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Karma & How to Remove Oil Paint from Cat Paws

Ink & watercolor in handmade sketchbook

This evening Busby, my tabby cat, walked across four freshly oil-paint primed panels on my work table, each footstep lifting the paint right off the panel. There were painted footprints across the table, on a chair and along the floor leading to his usual hiding spot in the corner of my closet. He was curled up for a nap, his paws covered in paint.

Since cats lick their paws so you can’t use anything toxic (and fortunately the paint he stepped in wasn’t toxic–Titanium white). I found a solution that worked. (Disclaimer: I haven’t checked this with a veterinarian):

  1. Use canola, olive or other vegetable oil on the paws like a soap to moisten and loosen the paint.
  2. Rub paws and fur around them with paper towels to remove the paint.
  3. Put dish soap on a cloth and get it wet and sudsy and then rub paws with that to remove the oil and any remaining paint.
  4. Rinse paws under the faucet (or with a soap free wet cloth).
  5. Dry them with a towel and/or a hair dryer (optional).

This was just the last in a series of things that have gone wrong since Friday night when I did something I wasn’t proud of (minor but still….) and immediately thought of karma and wondered how it would affect me. Here’s what’s happened since then:

  1. I bought Microsoft Outlook to use with my new, fabulous iPhone so that I could upload to it my address book and calendar on my computer (currently in Palm software). I installed it on my computer which now crashes on startup and won’t allow me to login as me.
  2. My clock radio decided to die last night, repeatedly waking me with annoying buzzing sounds. The first time I jiggled it and it stopped (midnight). The second time I pulled out the battery and it stopped (1:00 AM). The third time I unplugged it and threw it in the trash. I set the alarm on my iPhone to wake me at 7:00 so I could make it my painting class in Petaluma.
  3. I woke up dazed and exhausted, and decided not to go to class. I went in the kitchen to make coffee. My coffee grinder was making a funny noise so I decided to clean it out, thinking there was finely ground coffee clogging it up. I took off the hopper and tilted the grinder and a little silicon sleeve fell out. I thought I put it aside to finish cleaning the grinder itself.When I was ready to clean the little silicon thingee it was gone. I spent an hour, seriously undercaffeinated and underslept, trying unsuccessfully to find it. I pulled out the trash can, thinking it might have fallen in there. As I sorted through the fish bones, old coffee grinds, and vegetable slime I came across my old friend the clock radio and thought of karma yet again.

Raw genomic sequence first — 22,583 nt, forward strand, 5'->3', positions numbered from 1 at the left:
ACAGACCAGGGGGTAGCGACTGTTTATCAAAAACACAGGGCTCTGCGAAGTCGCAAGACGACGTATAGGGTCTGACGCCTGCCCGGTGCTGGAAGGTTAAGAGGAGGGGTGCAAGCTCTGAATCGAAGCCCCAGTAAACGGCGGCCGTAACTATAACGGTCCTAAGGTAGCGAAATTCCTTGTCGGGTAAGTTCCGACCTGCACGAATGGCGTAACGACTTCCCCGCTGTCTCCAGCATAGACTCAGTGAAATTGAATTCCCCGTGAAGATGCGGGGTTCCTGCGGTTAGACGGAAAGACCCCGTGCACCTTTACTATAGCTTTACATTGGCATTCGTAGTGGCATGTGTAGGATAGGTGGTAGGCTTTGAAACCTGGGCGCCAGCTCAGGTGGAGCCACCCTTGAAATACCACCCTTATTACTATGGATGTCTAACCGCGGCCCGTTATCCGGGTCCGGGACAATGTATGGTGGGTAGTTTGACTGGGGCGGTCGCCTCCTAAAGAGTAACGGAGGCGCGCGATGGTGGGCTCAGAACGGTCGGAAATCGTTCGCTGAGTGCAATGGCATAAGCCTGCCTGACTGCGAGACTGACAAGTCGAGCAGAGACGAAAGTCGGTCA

I never did find the silicon gizmo (my Calico cat Fiona loves playing with and hiding anything plastic that falls on the floor so maybe she stole it) but fortunately found the phone number of the manufacturer who agreed to mail me a new gizmo one within a week.

  4. I dug out my old little coffee grinder, which of course wouldn’t work. After I messed with it for half an hour, I finally got the little blades to spin. At last I had my coffee but by now it was nearly 11.
  5. Instead of having the day to do the creative art projects I’d planned, I was too sleep-deprived to do anything but mindless tasks like priming canvases.

I’ll spare you the details of the rest of the day. I think tomorrow I’ll see if I can’t undo my (minor) foul deed to halt this march of karma. Do you believe in karma?

17 replies on “Karma & How to Remove Oil Paint from Cat Paws”

Jana, a month ago I went through a couple of weeks of bad karma. I can only tell you that this will pass, hopefully soon! I agree with Felicity and will also send positive energy your way as I have plenty to spare this week! The illustration is wonderful and full of beautiful color and karma!!!


Oh Jana, you poor thing. I’ll add to the good vibe chain. Hang in there. Great illustration by the way. Love the splashy color.


What a day this has been, what a rare mood I’m in, it’s almost like being – JINXED!
Of course the story sounds funny to us, but not to you. Yeah, we have days like that, one thing after another and poor puss with titanium white paws! Thanks for sharing anyway.


Aargh! Heart-felt commiserations. Been there, done that.
A friend in the hi-tech industry refers to outlook express as “outhouse distress.” I think he has a point!

But you did manage a quirky little “paw print!”


Oh, Jana, I’m so sorry such bad things are happening. But just think of all the negative karma you are burning off!! It’s actually a good thing – but do hope you’ve had enough of that burning for a while and the rest of the week goes smoothly for you.
Cat paws! What is it about cats that just want to be in the thick of things, no matter what? Sounds like you were much more gentle and considerate than I would have been so you earned a lot of good karma for that!